Paladin SmartGrid for master control of microgrids

Software platform for electrical power systems focuses on on-premise and distributed energy sources.

01/13/2010


EDSA, a developer of power analytics solutions for thedesign, testing, and management of complex electrical power systems, has announcedthe pending release of its Paladin SmartGrid software platform that serves as amaster controller to enable the use of on-premise and distributed energysources -- such as solar, wind, or local co-generation. Paladin SmartGrid is scheduledto be commercially released by the second quarter of 2010.

More than $33 billion has been included in the 2009 American

Recovery and Reinvestment Act for Smart Grid, energy management, renewable

energy, and related energy projects.  A significant focus in these new

programs involves distributed energy resource (DER) systems, or microgrids,

because -- rather than relying solely on public power grids -- they are

intended to make stand-alone facilities both autonomous and integrated in order

to enhance system efficiency, reduce overall energy costs, without degrading

system reliability.

A major hurdle in the deployment of this renewable and

distributed generation technologies lies in how to monitor and control

consumption and demand, and effect seamless real-time switchovers from one

source to another. Paladin SmartGrid is said to  be the first commercially-available software

platform to enable the on-line management and control of next-generation hybrid

power infrastructure incorporating both traditional utility power and

on-premise power generation, e.g., co-generation, solar power, wind turbines, and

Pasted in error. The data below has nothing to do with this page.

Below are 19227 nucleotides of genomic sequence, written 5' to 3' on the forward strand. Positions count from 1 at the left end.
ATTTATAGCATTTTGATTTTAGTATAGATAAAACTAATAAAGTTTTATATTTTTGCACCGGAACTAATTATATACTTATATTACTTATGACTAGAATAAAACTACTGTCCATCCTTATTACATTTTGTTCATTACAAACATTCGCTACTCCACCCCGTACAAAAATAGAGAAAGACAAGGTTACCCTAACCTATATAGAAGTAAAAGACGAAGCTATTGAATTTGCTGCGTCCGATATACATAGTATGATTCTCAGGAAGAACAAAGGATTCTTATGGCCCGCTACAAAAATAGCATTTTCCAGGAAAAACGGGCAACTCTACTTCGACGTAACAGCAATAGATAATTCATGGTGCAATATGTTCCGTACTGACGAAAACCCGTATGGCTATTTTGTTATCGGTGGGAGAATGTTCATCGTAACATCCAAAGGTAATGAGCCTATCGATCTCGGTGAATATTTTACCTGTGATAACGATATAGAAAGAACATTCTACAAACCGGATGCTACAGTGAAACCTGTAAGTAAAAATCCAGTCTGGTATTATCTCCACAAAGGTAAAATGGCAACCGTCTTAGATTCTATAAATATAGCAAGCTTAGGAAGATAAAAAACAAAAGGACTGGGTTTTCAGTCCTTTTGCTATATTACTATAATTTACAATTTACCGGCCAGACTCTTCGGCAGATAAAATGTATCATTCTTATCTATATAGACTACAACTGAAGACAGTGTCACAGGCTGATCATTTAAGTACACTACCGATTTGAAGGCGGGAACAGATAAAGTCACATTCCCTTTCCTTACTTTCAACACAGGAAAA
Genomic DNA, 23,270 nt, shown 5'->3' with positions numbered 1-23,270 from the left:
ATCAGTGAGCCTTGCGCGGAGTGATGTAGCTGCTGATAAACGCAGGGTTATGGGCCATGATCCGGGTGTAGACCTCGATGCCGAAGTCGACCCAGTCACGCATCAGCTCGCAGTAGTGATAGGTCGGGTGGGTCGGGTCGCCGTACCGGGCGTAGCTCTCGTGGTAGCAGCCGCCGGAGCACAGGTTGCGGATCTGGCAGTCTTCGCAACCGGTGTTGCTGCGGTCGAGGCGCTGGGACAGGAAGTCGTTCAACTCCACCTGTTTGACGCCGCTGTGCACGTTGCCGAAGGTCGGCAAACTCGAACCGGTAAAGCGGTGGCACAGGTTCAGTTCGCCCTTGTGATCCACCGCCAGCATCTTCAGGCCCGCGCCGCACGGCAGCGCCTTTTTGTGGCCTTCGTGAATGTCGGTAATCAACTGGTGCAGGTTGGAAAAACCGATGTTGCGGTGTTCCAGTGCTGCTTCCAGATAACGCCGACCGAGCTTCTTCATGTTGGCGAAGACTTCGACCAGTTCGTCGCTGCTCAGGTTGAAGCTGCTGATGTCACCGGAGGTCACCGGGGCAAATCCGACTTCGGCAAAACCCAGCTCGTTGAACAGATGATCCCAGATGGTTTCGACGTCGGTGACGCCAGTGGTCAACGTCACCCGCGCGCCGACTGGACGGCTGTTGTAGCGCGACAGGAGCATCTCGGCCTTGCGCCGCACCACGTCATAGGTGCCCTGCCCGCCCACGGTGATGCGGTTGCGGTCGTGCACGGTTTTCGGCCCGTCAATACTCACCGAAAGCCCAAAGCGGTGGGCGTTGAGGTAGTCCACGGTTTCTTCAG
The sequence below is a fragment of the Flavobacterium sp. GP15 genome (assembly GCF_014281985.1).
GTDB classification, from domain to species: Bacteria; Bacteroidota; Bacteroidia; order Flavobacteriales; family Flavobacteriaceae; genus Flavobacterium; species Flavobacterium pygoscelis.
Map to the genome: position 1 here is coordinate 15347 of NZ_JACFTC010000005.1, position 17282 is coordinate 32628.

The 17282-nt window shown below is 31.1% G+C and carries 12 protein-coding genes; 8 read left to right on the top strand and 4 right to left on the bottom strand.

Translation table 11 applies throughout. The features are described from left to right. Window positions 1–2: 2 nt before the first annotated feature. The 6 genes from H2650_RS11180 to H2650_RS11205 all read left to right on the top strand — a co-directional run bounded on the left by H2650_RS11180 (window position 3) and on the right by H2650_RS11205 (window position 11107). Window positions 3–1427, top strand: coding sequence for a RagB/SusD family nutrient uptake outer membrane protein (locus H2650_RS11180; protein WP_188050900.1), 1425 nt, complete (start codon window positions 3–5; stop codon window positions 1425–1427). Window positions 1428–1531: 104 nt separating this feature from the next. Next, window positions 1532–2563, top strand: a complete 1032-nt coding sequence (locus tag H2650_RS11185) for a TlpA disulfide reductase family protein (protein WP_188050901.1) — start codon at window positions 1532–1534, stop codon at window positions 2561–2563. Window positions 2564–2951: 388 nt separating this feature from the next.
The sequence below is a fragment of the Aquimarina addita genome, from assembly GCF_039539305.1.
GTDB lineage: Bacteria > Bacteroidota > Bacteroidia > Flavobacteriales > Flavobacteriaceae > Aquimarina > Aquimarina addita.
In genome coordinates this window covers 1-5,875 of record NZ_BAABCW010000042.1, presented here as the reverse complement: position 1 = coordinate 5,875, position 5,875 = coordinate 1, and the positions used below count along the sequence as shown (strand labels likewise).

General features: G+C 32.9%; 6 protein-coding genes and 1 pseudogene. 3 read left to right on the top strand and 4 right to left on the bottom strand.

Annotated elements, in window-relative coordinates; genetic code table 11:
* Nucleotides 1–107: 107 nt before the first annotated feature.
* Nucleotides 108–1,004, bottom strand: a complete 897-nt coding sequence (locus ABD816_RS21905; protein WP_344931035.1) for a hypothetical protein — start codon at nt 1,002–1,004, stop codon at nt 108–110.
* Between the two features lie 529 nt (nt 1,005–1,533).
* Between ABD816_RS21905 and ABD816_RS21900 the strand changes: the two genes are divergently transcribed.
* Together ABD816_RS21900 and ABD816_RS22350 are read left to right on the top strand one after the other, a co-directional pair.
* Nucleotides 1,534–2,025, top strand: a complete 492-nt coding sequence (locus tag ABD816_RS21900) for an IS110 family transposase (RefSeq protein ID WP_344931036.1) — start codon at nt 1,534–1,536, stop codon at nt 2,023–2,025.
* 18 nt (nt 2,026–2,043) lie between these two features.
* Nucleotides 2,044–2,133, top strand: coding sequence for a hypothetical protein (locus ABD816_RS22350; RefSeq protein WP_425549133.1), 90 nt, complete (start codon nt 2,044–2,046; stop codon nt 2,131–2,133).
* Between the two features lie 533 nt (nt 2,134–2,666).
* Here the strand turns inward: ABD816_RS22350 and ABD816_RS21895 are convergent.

battery storage. 

EDSA claims its Paladin SmartGrid optimizes energy

consumption on-site employing multiple energy sources, whether they are focused

on a single objective -- such as minimizing annual energy cost, carbon

footprint, peak load, or public utility consumption -- or a combination of

objectives that varyby time, costs, energy source reliability, etc.  As

organizations increasingly seek to supplement their utility power with

on-premise power generation, EDSA claims the Paladin SmartGrid can:

  • serveas a master controller for intelligent microgrid designs, monitoring andelectricity trading (i.e., selling power back into the public grid);
  • monitorthe microgrid's power quality, utilization and capacity in real-time, in orderto offer excess capacity to the smart grid;
  • monitorall transactions between public electric service and microgridinfrastructure; and
  • maintainrate and pricing information for management of private-public exchange.


For example, if a facility were to install on-premise solar panels, windturbines, or co-generation capabilities, and use those sources to charge largeon-site battery storage -- while attempting to use public utility power assparingly as possible -- it becomes increasingly difficult to ensure powersystem reliability. Since inherently episodic energy sources may be unavailablewhen needed, a real-time balancing act is essential to ensure energy savingsand environmental goals are met, while at the same time guaranteeing thatlocal-loop-wide power systems reliability is never jeopardized.

Paladin SmartGrid is designed to monitor and enable

management of the dynamic nature, and inherently lower power quality feature of

alternative energy sources, to meet both energy management goals, and the high

levels of availability and reliability required.  Paladin SmartGrid is said

to "remember" the business and operational goals of a facility  -- for example,

only use utility power during off-peak hours, except when system reliability

falls below 99.99% -- and is continually diagnosing system performance in

real-time while making predictions about how to seamlessly

transition from one energy source to another.

Access other Control Engineering content related to the smartgrid:

 

- Edited by David Greenfield , editorial director
Control Engineering Sustainable Engineering
News Desk





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